Spring is in the air, and summer is just around the corner. In neighborhoods all across the land, folks are scrubbing grills and grates, sweeping off the deck, and dusting off tongs and spatulas, getting ready for the best time of the year…grilling season!
That means, once again, that countless patio pit-masters are asking the age-old question of outdoor cooks everywhere…should I be cooking with charcoal or wood?
Let’s take a look at our options and see which one is right for you.
Cooking with Charcoal
Few things are more ubiquitous than that 20lb bag of charcoal sitting in the grass next to the grill.
Charcoal has been a long-time favorite heat source for outdoor cooking. Although it basically adds no flavor, it can create extremely hot temperatures, allowing the meat to be seared at temperatures from 500-800 degrees.
Most charcoal users have two standard options, charcoal briquettes or lump charcoal.
Briquettes, those uniform little pressed black squares that are the staple heat source of the casual barbecue-er and backyard griller, are typically made of charcoal and often an added binder like cornstarch, sawdust, and sodium nitrate. Briquettes produce more ash as they burn, causing them to cap out at a lower heat than lump charcoal.
Lump charcoal is made from pieces of hardwood, without any additives or shaping, that are burned down to coal using a low oxygen oven to pure carbon, also known as char.
Some BBQ aficionados will only use lump charcoal, which they claim produces a “cleaner” taste in the finished product.
In many places around the world, charcoal is the preferred cooking material. It’s often favored for its lack of smoke, ease of use, and transport, and the cubes are a convenient size and ready to use with no additional prep or drying time required.
Charcoal often burns hotter than wood, especially home-cured wood, because it contains less residual moisture, allowing it to burn hotter and longer. Charcoal also provides a more consistent burn, with less of the heat fluctuations that can be found in wood depending on the species and pockets of moisture content.
Charcoal can typically be counted on to provide the same burn every time.
Cooking with Wood
Ultimately, most professionals will say that given the wider ranges and depths of flavor, as well as the higher possible temperatures, cooking with wood is better.
Cooking food over burning wood is the oldest method of cooking known to man. Even now, with modern gadgets ranging from microwave ovens to gas-powered grills, cooking over live fire, whether grilling or slow-smoking, is seeing an ever-growing resurgence in popularity due to its recreational enjoyment and the delicious flavors it imparts.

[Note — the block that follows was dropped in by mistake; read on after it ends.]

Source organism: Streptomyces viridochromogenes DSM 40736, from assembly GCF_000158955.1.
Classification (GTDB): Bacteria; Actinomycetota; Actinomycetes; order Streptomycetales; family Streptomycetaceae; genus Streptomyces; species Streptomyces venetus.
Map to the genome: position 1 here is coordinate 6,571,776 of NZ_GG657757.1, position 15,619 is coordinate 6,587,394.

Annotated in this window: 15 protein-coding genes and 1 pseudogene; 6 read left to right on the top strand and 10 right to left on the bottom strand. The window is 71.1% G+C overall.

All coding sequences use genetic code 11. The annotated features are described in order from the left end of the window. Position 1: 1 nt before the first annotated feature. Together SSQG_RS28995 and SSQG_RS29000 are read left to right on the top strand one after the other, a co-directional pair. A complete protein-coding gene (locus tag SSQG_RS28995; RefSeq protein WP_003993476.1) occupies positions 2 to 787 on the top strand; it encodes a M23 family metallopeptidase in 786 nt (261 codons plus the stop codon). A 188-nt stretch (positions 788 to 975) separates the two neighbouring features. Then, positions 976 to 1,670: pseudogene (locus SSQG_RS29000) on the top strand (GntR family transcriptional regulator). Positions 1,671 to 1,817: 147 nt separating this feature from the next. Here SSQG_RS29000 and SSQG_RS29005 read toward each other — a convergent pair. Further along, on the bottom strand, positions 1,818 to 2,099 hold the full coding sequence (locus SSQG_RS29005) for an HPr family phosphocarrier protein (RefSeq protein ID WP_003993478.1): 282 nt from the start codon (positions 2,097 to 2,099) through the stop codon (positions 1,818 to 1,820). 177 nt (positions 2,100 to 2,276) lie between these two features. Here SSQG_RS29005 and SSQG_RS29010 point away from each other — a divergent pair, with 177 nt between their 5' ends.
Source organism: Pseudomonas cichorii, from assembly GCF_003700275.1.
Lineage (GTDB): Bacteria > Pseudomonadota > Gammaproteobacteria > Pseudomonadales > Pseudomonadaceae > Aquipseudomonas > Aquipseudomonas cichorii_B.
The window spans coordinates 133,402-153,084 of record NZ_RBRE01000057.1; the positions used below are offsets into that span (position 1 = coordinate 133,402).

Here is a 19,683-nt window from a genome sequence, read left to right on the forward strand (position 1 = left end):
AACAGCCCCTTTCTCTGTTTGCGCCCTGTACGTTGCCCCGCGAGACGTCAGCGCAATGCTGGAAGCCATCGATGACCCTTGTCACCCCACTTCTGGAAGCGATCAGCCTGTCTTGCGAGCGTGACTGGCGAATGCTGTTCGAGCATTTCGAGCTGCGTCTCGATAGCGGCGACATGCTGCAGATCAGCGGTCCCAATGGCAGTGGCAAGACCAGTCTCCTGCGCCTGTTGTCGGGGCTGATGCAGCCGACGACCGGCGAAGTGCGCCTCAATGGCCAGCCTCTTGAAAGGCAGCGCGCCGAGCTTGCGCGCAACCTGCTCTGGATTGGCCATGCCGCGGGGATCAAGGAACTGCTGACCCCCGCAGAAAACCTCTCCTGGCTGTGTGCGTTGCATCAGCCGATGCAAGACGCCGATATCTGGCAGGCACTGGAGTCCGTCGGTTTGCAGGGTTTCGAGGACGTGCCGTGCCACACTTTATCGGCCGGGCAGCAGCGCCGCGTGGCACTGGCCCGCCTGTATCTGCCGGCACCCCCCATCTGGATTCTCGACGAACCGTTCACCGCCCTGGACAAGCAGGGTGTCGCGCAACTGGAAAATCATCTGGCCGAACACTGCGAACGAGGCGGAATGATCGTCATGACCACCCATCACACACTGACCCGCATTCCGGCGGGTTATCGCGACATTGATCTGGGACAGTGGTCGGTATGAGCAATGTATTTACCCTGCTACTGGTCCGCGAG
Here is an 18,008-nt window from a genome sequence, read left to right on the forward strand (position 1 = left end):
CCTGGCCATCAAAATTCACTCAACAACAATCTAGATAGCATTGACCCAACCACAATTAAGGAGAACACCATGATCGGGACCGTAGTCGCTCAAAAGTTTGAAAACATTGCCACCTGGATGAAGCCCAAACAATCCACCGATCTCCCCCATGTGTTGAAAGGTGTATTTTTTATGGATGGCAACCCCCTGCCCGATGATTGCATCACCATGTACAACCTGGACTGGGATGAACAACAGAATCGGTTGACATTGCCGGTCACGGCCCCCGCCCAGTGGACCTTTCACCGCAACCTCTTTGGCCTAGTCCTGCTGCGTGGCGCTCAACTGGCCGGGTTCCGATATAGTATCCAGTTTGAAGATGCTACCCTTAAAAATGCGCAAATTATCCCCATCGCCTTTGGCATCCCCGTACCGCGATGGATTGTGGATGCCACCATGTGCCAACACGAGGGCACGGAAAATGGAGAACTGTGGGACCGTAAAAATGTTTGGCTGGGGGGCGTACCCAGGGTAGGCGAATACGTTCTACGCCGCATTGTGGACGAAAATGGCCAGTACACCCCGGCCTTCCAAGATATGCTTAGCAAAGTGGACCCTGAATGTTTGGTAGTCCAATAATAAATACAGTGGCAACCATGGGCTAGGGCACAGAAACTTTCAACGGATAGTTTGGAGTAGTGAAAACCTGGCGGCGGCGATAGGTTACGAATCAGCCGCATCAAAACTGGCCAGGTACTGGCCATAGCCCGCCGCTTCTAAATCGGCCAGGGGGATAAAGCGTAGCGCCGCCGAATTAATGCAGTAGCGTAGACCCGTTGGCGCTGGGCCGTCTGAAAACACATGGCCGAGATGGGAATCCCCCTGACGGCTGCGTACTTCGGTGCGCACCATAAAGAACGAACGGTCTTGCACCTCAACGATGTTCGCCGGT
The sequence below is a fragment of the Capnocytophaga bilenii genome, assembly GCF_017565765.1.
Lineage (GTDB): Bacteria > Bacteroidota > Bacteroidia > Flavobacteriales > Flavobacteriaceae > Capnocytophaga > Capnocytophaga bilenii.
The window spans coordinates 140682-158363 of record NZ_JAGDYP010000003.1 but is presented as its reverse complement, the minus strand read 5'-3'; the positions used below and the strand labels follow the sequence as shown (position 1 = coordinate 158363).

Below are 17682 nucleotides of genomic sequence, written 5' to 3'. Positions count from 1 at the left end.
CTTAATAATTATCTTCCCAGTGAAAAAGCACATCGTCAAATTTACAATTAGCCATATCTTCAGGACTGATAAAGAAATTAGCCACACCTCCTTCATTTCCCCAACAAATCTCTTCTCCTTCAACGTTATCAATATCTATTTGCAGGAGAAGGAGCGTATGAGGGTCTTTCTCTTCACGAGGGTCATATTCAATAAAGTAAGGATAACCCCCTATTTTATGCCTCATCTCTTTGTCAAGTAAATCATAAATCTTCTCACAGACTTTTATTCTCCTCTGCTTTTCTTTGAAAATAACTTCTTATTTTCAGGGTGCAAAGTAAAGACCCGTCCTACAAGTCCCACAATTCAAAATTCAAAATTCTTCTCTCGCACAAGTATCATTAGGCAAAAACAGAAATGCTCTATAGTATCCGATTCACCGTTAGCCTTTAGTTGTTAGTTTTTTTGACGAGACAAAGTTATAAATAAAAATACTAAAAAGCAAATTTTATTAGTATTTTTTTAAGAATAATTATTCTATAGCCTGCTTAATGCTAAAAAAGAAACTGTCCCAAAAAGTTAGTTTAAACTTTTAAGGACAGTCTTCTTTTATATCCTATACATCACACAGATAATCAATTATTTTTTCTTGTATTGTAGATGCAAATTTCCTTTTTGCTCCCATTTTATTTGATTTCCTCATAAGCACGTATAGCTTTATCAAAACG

Some eschew wood for charcoal because they’ve been taught that a wood fire can’t reach the same high temperatures as charcoal, making it less attractive for foods requiring high-heat searing. This is simply not the case, however, as the temperature achieved by wood depends largely on the quality of the wood. Lower quality, or incorrectly aged wood produces lower temperatures.
This is why it’s important when using wood to cook, to rely on a high-quality product that’s been prepared properly to achieve the best results.
It’s All About the Flavor
Unlike charcoal, cooking with wood provides an endless range of flavor combinations and possibilities, as every wood has distinct smoke characteristics.
For example, hickory or mesquite is often paired with more flavorful meats like beef and pork to add a rich, nutty flavor, while the subtle floral sweetness derived from fruit woods like apple or cherry tend to be preferred for milder ingredients like poultry or fish.
Once the wood has been processed into charcoal, all of those flavor-adding attributes disappear and what’s left is simply a heat source.
Food grilled fast over high heat or slowly bathed in mild smoke for hours…there may be better things in life but it’s hard to think of them right now.
Like politics and religion, people get passionate about their BBQ, ardently preaching the ways that have been handed down to them and reluctant to stray far from the accepted practice.
But why limit ourselves to one technique, when we can enjoy the best of both worlds?
Cooking over a combination of wood and charcoal is becoming ever more popular, combining the consistency of charcoal with all of the flavor possibilities of wood.
It’s also a great place for beginning grillers to start as the reliability of the heat allows them to focus on the cooking without getting distracted by “tending the fire.
Most charcoal grills can easily accommodate wood chunks or 1-2 inch splits up to 8 inches long.
Simply adding a few chunks or splits of high-quality hardwood to a perfectly burning bed of glowing coals (just before you put your food on the grill) can be the secret to taking your outdoor cooking to the next level!